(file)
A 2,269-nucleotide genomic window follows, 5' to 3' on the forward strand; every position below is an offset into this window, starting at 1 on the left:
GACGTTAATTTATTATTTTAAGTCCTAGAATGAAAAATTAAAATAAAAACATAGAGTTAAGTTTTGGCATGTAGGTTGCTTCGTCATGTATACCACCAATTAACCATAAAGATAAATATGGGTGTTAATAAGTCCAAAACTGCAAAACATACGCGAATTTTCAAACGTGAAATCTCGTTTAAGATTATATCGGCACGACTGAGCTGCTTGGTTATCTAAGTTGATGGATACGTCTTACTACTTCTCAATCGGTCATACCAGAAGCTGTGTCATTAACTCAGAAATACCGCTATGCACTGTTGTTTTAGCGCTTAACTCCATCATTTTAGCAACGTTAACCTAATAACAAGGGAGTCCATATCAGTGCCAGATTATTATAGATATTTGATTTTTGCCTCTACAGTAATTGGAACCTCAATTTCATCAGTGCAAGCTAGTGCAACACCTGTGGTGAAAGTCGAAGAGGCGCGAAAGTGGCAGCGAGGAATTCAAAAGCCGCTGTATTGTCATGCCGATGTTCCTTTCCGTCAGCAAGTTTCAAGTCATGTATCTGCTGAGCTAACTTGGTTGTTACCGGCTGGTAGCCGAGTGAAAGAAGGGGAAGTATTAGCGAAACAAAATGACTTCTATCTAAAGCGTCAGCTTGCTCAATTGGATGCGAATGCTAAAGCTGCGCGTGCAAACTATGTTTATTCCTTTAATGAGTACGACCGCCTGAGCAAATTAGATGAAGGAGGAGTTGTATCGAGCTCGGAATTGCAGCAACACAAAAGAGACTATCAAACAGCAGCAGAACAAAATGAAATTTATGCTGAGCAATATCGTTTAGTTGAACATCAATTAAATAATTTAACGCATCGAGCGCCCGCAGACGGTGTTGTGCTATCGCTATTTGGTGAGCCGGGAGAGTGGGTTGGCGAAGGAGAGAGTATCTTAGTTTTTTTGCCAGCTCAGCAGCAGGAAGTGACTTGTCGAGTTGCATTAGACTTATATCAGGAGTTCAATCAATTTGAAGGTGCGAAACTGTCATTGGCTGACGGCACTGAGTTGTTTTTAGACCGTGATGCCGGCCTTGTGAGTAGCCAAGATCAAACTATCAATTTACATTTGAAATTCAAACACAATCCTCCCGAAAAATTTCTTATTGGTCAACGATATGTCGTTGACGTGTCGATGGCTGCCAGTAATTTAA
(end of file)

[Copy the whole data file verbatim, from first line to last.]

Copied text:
A 2,269-nucleotide genomic window follows, 5' to 3' on the forward strand; every position below is an offset into this window, starting at 1 on the left:
GACGTTAATTTATTATTTTAAGTCCTAGAATGAAAAATTAAAATAAAAACATAGAGTTAAGTTTTGGCATGTAGGTTGCTTCGTCATGTATACCACCAATTAACCATAAAGATAAATATGGGTGTTAATAAGTCCAAAACTGCAAAACATACGCGAATTTTCAAACGTGAAATCTCGTTTAAGATTATATCGGCACGACTGAGCTGCTTGGTTATCTAAGTTGATGGATACGTCTTACTACTTCTCAATCGGTCATACCAGAAGCTGTGTCATTAACTCAGAAATACCGCTATGCACTGTTGTTTTAGCGCTTAACTCCATCATTTTAGCAACGTTAACCTAATAACAAGGGAGTCCATATCAGTGCCAGATTATTATAGATATTTGATTTTTGCCTCTACAGTAATTGGAACCTCAATTTCATCAGTGCAAGCTAGTGCAACACCTGTGGTGAAAGTCGAAGAGGCGCGAAAGTGGCAGCGAGGAATTCAAAAGCCGCTGTATTGTCATGCCGATGTTCCTTTCCGTCAGCAAGTTTCAAGTCATGTATCTGCTGAGCTAACTTGGTTGTTACCGGCTGGTAGCCGAGTGAAAGAAGGGGAAGTATTAGCGAAACAAAATGACTTCTATCTAAAGCGTCAGCTTGCTCAATTGGATGCGAATGCTAAAGCTGCGCGTGCAAACTATGTTTATTCCTTTAATGAGTACGACCGCCTGAGCAAATTAGATGAAGGAGGAGTTGTATCGAGCTCGGAATTGCAGCAACACAAAAGAGACTATCAAACAGCAGCAGAACAAAATGAAATTTATGCTGAGCAATATCGTTTAGTTGAACATCAATTAAATAATTTAACGCATCGAGCGCCCGCAGACGGTGTTGTGCTATCGCTATTTGGTGAGCCGGGAGAGTGGGTTGGCGAAGGAGAGAGTATCTTAGTTTTTTTGCCAGCTCAGCAGCAGGAAGTGACTTGTCGAGTTGCATTAGACTTATATCAGGAGTTCAATCAATTTGAAGGTGCGAAACTGTCATTGGCTGACGGCACTGAGTTGTTTTTAGACCGTGATGCCGGCCTTGTGAGTAGCCAAGATCAAACTATCAATTTACATTTGAAATTCAAACACAATCCTCCCGAAAAATTTCTTATTGGTCAACGATATGTCGTTGACGTGTCGATGGCTGCCAGTAATTTAA